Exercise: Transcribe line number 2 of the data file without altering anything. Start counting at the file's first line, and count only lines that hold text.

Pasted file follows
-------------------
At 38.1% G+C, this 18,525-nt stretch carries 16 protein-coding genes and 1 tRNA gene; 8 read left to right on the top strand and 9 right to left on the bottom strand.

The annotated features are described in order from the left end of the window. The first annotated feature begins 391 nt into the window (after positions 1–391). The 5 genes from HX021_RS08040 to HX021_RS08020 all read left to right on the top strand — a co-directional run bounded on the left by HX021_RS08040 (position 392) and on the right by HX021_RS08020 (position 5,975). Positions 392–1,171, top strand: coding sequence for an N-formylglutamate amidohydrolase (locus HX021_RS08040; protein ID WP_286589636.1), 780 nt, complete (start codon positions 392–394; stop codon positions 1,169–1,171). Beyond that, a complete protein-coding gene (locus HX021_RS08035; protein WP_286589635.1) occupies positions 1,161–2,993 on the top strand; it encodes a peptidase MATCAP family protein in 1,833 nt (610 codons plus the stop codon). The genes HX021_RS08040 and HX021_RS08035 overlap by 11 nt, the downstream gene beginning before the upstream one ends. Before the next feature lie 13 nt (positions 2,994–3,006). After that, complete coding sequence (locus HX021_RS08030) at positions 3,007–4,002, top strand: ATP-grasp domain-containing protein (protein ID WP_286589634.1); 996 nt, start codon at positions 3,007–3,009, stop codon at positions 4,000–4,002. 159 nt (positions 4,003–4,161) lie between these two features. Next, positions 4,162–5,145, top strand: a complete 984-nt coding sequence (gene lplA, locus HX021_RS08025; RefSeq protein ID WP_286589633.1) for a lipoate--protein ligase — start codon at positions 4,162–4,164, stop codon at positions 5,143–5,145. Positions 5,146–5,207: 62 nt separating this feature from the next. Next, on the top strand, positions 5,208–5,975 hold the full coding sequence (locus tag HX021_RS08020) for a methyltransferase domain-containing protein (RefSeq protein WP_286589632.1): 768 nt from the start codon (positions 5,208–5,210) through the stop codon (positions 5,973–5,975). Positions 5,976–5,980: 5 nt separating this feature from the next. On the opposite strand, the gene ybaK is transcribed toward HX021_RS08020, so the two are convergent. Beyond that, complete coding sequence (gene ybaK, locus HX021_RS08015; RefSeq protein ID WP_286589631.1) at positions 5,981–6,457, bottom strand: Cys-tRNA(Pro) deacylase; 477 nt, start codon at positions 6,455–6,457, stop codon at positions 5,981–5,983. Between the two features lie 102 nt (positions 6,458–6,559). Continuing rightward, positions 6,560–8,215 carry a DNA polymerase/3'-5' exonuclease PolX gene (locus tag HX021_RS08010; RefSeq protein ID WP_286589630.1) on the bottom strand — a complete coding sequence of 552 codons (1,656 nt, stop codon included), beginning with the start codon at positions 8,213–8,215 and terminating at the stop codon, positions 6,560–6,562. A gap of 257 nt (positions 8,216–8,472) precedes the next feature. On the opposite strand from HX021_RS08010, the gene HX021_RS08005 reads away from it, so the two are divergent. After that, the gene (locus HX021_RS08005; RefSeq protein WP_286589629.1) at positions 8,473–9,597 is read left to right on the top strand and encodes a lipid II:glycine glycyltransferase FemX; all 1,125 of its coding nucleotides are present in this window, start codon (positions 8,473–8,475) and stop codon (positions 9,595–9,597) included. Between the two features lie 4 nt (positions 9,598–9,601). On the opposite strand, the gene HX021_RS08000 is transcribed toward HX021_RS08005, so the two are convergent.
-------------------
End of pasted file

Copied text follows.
The annotated features are described in order from the left end of the window. The first annotated feature begins 391 nt into the window (after positions 1–391). The 5 genes from HX021_RS08040 to HX021_RS08020 all read left to right on the top strand — a co-directional run bounded on the left by HX021_RS08040 (position 392) and on the right by HX021_RS08020 (position 5,975). Positions 392–1,171, top strand: coding sequence for an N-formylglutamate amidohydrolase (locus HX021_RS08040; protein ID WP_286589636.1), 780 nt, complete (start codon positions 392–394; stop codon positions 1,169–1,171). Beyond that, a complete protein-coding gene (locus HX021_RS08035; protein WP_286589635.1) occupies positions 1,161–2,993 on the top strand; it encodes a peptidase MATCAP family protein in 1,833 nt (610 codons plus the stop codon). The genes HX021_RS08040 and HX021_RS08035 overlap by 11 nt, the downstream gene beginning before the upstream one ends. Before the next feature lie 13 nt (positions 2,994–3,006). After that, complete coding sequence (locus HX021_RS08030) at positions 3,007–4,002, top strand: ATP-grasp domain-containing protein (protein ID WP_286589634.1); 996 nt, start codon at positions 3,007–3,009, stop codon at positions 4,000–4,002. 159 nt (positions 4,003–4,161) lie between these two features. Next, positions 4,162–5,145, top strand: a complete 984-nt coding sequence (gene lplA, locus HX021_RS08025; RefSeq protein ID WP_286589633.1) for a lipoate--protein ligase — start codon at positions 4,162–4,164, stop codon at positions 5,143–5,145. Positions 5,146–5,207: 62 nt separating this feature from the next. Next, on the top strand, positions 5,208–5,975 hold the full coding sequence (locus tag HX021_RS08020) for a methyltransferase domain-containing protein (RefSeq protein WP_286589632.1): 768 nt from the start codon (positions 5,208–5,210) through the stop codon (positions 5,973–5,975). Positions 5,976–5,980: 5 nt separating this feature from the next. On the opposite strand, the gene ybaK is transcribed toward HX021_RS08020, so the two are convergent. Beyond that, complete coding sequence (gene ybaK, locus HX021_RS08015; RefSeq protein ID WP_286589631.1) at positions 5,981–6,457, bottom strand: Cys-tRNA(Pro) deacylase; 477 nt, start codon at positions 6,455–6,457, stop codon at positions 5,981–5,983. Between the two features lie 102 nt (positions 6,458–6,559). Continuing rightward, positions 6,560–8,215 carry a DNA polymerase/3'-5' exonuclease PolX gene (locus tag HX021_RS08010; RefSeq protein ID WP_286589630.1) on the bottom strand — a complete coding sequence of 552 codons (1,656 nt, stop codon included), beginning with the start codon at positions 8,213–8,215 and terminating at the stop codon, positions 6,560–6,562. A gap of 257 nt (positions 8,216–8,472) precedes the next feature. On the opposite strand from HX021_RS08010, the gene HX021_RS08005 reads away from it, so the two are divergent. After that, the gene (locus HX021_RS08005; RefSeq protein WP_286589629.1) at positions 8,473–9,597 is read left to right on the top strand and encodes a lipid II:glycine glycyltransferase FemX; all 1,125 of its coding nucleotides are present in this window, start codon (positions 8,473–8,475) and stop codon (positions 9,595–9,597) included. Between the two features lie 4 nt (positions 9,598–9,601). On the opposite strand, the gene HX021_RS08000 is transcribed toward HX021_RS08005, so the two are convergent.